Markets hold out to taper

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Sensex sheds 151 points, rupee slips just a bit in mild reaction to Fed announcement

Markets hold out to taper
The US Fed decision to cut the bond-buying programme by $10 billion to $75 billion a month did not have any major impact on the Indian stock market or money market on Thursday.

Sensex closed 151.24 points lower at 20,708.62, while the rupee ended at 62.14 to the dollar after an initial collapse. This was in complete contrast to the market reaction in May when both the rupee and the equity market had tanked at the first serious hint of US Fed’s intention to taper its quantitative easing programme.

The Reserve Bank of India (RBI) intervened heavily in the forex market after the rupee got battered to 62.48 in early trade. The currency finally pared its losses and closed at 62.14. The oil marketing companies also put in their month-end forex demands, causing the early-trade crash of the rupee.

The rupee was seen opening the session on a weaker note against the dollar as the Fed chairman finally announced that they would be tapering the quantitative easing from January. The rupee closed the session at 62.14. The parity between the two currencies saw a high of 62.48 and a low of 62.07. However, the losses in the rupee were erased to some extent in the later half, as exporters and banks reportedly sold dollars in the market.

The government securities (g-sec) yield, however, softened amid positive sentiments about RBI’s policy actions and the US Fed decision. The new benchmark 10-year security closed at Rs 100.56, implying a yield of 8.74 per cent.

Sensex opened higher despite the Fed announcement. But within seconds of opening, Nifty slipped into the red and traded in the negative zone all day. Nifty closed 50.50 points lower at 6,166.65.

Banks and capital goods companies dragged the benchmark indices down, while IT and pharma stocks were gainers. The decline in bank stocks was offset by gains in IT stocks, which ensured that Nifty loss was not very high.

Had the IT stocks not gained sharply, the overall decline in Nifty would have been much deeper. Another reason why Nifty was able to keep its head above the water was that expectations of a cut in the US quantitative easing were already partly built into stock prices.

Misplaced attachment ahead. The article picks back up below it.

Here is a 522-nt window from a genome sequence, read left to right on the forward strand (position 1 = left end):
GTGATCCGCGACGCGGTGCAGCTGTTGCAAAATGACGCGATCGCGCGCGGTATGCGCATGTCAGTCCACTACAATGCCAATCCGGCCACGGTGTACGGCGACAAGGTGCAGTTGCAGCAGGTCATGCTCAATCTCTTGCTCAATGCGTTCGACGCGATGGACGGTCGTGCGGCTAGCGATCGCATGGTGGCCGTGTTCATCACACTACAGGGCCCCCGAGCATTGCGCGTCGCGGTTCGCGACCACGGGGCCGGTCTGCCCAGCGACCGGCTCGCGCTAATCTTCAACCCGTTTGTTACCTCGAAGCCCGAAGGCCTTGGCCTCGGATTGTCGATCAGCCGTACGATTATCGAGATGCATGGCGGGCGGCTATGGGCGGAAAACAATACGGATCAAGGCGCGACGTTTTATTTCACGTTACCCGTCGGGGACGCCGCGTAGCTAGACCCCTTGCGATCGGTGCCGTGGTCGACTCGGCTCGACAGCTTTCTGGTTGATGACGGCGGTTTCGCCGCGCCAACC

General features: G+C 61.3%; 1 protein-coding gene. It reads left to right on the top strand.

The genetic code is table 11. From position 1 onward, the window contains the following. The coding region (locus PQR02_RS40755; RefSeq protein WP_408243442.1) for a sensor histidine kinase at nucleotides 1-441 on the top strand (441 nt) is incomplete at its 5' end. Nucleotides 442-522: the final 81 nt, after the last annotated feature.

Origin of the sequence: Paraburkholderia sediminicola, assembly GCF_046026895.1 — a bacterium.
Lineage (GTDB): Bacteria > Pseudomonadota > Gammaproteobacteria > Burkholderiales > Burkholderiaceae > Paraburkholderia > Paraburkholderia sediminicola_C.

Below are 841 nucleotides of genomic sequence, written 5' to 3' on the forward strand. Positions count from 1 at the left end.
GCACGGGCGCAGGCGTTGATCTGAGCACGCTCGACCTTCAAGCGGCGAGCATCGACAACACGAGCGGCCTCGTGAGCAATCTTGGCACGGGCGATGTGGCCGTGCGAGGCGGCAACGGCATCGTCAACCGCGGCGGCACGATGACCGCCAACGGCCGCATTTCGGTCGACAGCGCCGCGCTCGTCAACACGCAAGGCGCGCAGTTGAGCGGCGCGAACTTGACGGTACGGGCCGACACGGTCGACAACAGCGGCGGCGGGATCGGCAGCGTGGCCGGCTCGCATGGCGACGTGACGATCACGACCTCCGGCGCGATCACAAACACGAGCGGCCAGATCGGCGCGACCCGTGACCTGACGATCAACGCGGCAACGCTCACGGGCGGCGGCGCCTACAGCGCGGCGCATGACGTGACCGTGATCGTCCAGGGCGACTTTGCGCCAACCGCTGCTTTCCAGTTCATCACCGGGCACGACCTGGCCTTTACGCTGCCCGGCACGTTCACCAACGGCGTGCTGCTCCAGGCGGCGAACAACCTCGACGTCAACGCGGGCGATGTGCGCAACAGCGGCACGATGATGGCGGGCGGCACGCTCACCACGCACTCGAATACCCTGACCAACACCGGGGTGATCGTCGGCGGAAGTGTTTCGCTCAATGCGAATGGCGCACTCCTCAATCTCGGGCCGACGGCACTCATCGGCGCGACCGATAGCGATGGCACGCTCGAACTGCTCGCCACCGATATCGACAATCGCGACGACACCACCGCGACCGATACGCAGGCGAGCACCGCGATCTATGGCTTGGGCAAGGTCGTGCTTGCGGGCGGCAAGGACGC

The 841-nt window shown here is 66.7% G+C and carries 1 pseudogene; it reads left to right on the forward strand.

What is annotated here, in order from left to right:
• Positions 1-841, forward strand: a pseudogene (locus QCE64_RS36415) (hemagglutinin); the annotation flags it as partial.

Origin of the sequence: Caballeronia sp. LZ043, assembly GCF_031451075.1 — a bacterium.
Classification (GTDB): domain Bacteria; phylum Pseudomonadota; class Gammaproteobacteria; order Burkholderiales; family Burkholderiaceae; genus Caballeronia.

For the past four weeks macroeconomic numbers, especially jobless claims in the US, had been showing improvements, indicating that the Fed action would come sooner than later.

On Thursday FIIs were net buyers of equities worth Rs 2,264.11 crore, while domestic institutions were net sellers by Rs 41.59 crore.

Brokers said FII buying shares of Power Grid Corporation in its follow-on offer, which were listed on the bourse, increased the FII net buying.

Deven Choksey, MD of KR Choksey Shares, said, “The Fed’s announcement may not impact FII flows into the Indian market significantly.”

Raghuram Rajan, RBI governor, had said after unveiling the mid-quarter monetary policy review on Wednesday, “We are happy with the reduction in the volatility and that was our intention. We also wanted to curb the unhinged expectations where analysts were competing with each other to see how weak they could proclaim the rupee. We are watchful of the taper but we are certainly more prepared to face the taper when it happens.”

RBI has expanded its foreign exchange reserves by $34 billion to $264 billion through special swap windows for FCNR deposits and by letting banks to raise overseas funds, which flowed directly into RBI’s reserves.

This has helped RBI to be in a more stable position to tackle volatility in the forex market. The enhanced strength of RBI and its ability to deal with any outflow from India’s debt market in case yields in the US market were to harden further, have imparted considerable confidence to the Indian equity market.

Anindya Banerjee, currency analyst at Kotak Securities, said, “The rupee weakened towards 62.48 on spot on the back of a broadbased weakness among Asian and emerging market currencies. The Fed’s decision has led to some weakness in the emerging market currencies. However, slow yearend demand coupled with an improved current account outlook and active RBI intervention means that the rupee may not weaken the way it did in summer. We expect a range of 61 to 64 over the medium term, with markets within the 61.70- 63.30 range for most of that time.”

Forex dealers say the rupee is expected to be range-bound between 61.50 to 62.50 in the medium term.

Abhishek Goenka, CEO of India Forex Advisors, said, “Underpinned by sound economic numbers, the Fed was seen coming out with the decision with full pomp and show. By going ahead with the tapering, it was seen restoring confidence and putting to rest the uncertainty over the US economy’s growth trajectory. The immediate impact of it was the rupee going weak early in the day. But it gained later on the back of dollar selling by bankers.”

(The writer is director of independent brokerage Elan Equity Services and consulting editor of Financial Chronicle)

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